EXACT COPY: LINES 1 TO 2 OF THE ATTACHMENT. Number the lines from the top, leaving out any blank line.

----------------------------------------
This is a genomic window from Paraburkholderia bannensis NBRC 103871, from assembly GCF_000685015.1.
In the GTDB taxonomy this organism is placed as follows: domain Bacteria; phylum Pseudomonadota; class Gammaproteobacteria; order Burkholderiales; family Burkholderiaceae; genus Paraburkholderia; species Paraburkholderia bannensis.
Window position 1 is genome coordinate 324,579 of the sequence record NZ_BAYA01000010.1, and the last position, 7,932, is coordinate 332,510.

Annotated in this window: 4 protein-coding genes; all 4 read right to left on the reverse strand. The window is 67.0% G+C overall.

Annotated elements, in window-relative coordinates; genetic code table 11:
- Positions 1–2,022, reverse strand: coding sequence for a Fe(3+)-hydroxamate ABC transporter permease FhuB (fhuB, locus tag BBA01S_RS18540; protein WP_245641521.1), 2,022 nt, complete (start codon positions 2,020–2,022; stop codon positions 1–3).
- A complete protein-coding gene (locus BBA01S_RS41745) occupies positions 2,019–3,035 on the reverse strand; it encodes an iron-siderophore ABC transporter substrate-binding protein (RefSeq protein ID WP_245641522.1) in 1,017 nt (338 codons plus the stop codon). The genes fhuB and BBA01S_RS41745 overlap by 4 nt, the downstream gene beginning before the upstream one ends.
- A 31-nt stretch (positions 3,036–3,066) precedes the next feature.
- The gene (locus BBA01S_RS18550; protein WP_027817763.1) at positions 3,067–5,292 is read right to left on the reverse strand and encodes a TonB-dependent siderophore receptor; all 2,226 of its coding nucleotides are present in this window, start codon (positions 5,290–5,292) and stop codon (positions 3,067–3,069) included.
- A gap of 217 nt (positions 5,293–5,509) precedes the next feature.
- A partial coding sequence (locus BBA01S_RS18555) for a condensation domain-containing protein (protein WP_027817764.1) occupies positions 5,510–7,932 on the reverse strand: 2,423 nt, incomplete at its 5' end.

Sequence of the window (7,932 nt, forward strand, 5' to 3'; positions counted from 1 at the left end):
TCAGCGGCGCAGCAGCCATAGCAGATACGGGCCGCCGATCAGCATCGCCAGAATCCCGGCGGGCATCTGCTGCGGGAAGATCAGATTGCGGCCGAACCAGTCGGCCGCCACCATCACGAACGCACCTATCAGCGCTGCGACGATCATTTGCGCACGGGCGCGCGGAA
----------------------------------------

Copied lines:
This is a genomic window from Paraburkholderia bannensis NBRC 103871, from assembly GCF_000685015.1.
In the GTDB taxonomy this organism is placed as follows: domain Bacteria; phylum Pseudomonadota; class Gammaproteobacteria; order Burkholderiales; family Burkholderiaceae; genus Paraburkholderia; species Paraburkholderia bannensis.